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78 Why are you not effective?
If you wanted a favor from me, would you
run up to me and say, “I am going to fight you”? Do you come to a
job interview to say, “Here are my demands; I am going to fight
you until I get all of them”? Crazy as that sounds, I see these
behaviors practiced every day, in other settings. However,
today’s title is merely an attention grabber. You are
effective and the article ends on my usual exuberance.
I have already described athletic
competition as collaboration between parties who agree to put
forth best effort to make each other better (article
64). Boxing and football are sometimes referred to as
fighting, although they are exercises in cooperation that
make both parties stronger. Today’s article exposes
destructive fighting. We are bombarded with it.
The bad example
Think of the last time you have been
asked or told to fight. Was that intended to make
somebody else stronger? Likely it was meant for getting ahead of
someone else in line.
I am still hurting because of a speech by
an unsuccessful candidate for President who loudly told the new
president elect “If you do not [do what I want], I will
fight you every step of the way.”
How was that supposed to improve him?
Here is the rule: We love bullies; it is the love that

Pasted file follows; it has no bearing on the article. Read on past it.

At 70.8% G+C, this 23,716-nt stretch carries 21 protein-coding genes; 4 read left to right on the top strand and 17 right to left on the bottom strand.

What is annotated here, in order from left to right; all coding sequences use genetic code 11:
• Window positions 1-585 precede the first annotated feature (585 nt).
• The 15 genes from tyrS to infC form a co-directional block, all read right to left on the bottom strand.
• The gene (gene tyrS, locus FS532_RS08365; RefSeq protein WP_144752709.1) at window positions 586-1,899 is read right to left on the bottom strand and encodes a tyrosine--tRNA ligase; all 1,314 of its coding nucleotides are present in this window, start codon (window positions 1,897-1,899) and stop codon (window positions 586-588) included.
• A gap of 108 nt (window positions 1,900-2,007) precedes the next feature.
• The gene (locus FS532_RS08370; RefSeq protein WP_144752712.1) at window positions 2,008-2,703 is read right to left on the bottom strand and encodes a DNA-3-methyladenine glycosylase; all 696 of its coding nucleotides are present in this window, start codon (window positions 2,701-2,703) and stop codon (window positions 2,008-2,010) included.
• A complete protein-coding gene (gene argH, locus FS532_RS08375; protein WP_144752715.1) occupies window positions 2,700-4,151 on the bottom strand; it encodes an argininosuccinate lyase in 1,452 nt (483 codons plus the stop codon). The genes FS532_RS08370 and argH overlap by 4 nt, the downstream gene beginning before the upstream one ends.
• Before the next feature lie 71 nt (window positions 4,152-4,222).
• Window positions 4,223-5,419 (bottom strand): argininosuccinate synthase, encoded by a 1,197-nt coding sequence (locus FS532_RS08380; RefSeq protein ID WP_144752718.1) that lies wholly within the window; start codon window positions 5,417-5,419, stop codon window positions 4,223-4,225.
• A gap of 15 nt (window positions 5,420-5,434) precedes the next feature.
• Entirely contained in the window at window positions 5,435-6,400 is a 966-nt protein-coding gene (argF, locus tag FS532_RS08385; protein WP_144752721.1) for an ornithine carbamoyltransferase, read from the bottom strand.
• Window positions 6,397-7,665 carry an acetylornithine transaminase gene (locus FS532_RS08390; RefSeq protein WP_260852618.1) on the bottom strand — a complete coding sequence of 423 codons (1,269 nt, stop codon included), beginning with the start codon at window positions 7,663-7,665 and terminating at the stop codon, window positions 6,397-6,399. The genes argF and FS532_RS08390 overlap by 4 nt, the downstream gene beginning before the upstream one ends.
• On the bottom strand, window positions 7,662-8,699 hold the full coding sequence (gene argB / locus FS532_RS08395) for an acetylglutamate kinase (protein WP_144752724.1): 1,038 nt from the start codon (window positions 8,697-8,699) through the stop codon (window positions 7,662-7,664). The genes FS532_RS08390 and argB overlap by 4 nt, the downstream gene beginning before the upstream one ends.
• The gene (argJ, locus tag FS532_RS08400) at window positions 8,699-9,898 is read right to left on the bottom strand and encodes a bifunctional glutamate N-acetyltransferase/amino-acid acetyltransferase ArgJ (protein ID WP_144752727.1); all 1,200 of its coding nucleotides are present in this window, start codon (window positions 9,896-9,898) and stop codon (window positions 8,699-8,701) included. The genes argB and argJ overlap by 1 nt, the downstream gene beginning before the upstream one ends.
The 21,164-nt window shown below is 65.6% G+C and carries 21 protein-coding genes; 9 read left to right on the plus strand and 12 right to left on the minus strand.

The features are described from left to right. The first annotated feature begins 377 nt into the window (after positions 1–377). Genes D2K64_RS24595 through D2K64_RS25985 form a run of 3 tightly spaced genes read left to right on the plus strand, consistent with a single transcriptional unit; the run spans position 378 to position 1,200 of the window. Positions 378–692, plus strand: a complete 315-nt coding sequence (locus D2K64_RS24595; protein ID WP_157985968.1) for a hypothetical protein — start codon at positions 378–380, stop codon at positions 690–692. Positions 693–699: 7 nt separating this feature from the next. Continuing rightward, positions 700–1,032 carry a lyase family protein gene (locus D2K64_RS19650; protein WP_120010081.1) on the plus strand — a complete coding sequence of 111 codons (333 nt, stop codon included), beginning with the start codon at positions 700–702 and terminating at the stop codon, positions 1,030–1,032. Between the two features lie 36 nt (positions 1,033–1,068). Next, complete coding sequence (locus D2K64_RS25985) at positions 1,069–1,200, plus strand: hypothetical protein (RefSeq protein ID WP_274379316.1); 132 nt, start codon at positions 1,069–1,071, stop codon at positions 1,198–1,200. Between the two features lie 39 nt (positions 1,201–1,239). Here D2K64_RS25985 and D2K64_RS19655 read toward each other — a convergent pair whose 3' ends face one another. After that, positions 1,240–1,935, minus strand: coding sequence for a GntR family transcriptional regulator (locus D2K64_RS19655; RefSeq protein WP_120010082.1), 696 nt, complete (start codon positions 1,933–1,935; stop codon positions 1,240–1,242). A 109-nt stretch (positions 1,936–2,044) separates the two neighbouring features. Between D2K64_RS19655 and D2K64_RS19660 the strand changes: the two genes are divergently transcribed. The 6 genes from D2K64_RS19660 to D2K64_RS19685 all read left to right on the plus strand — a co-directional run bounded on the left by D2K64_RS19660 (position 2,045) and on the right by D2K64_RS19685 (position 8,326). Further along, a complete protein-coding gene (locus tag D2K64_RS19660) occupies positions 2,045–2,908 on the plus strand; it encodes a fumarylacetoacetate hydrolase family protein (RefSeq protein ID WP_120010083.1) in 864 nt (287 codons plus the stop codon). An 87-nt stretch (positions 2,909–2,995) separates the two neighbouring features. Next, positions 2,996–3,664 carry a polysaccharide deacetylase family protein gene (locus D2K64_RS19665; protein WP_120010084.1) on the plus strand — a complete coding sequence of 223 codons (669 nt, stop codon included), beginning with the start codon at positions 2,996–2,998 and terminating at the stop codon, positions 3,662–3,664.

The peace principle
Fighting involves coming down to somebody
else’s level. In Ernstraudian practice we keep to the high road
and invite the world to join us. It is a lofty ambition which is
completely within our reach; it is a matter of thinking first.
Fighting burns off energy against the other party instead of
using it in pursuit of a goal. Overcoming opposition is not the
same as achieving progress (article
73, “Intelligence over obstacles”).
Political science is not the art and
practice of frustrating other people. It is a study of best paths
to an outcome. We usually refer to the best examples as
statesmanship. Sadly, “political” has become a derogatory term.
By our own behavior, we can change that.
We start by defining a strong foundation.
Will you allow me to show that we should never fight? Once we
accept that rule, we can speak a common success language. We are
ready to concentrate on outcomes, not parties.
In case of setback
Now let’s tackle the “lost” election.
Article 60, building on
article 55, provided
details of the adjustments needed when an election “goes the
wrong way.” Society makes accommodations for coexistence of
vastly different philosophies.
Article 76 calls for
constructive action instead of protest.
Is there any wonder why
the world suffers rancor and dissention? Democracy, in
particular, requires government to be the agreement of the
people, not the tool by which some people control others.
Tyranny of the majority is not rule of law. Ideally counting
votes is an impartial and impersonal decision method. It never
determines truth. Parties state their best cases and then let go
of the question to await the counted result. After the count they
learn and undertake their roles in the newly reorganized but
To have discord there
must be a distinction between self and other—a choice between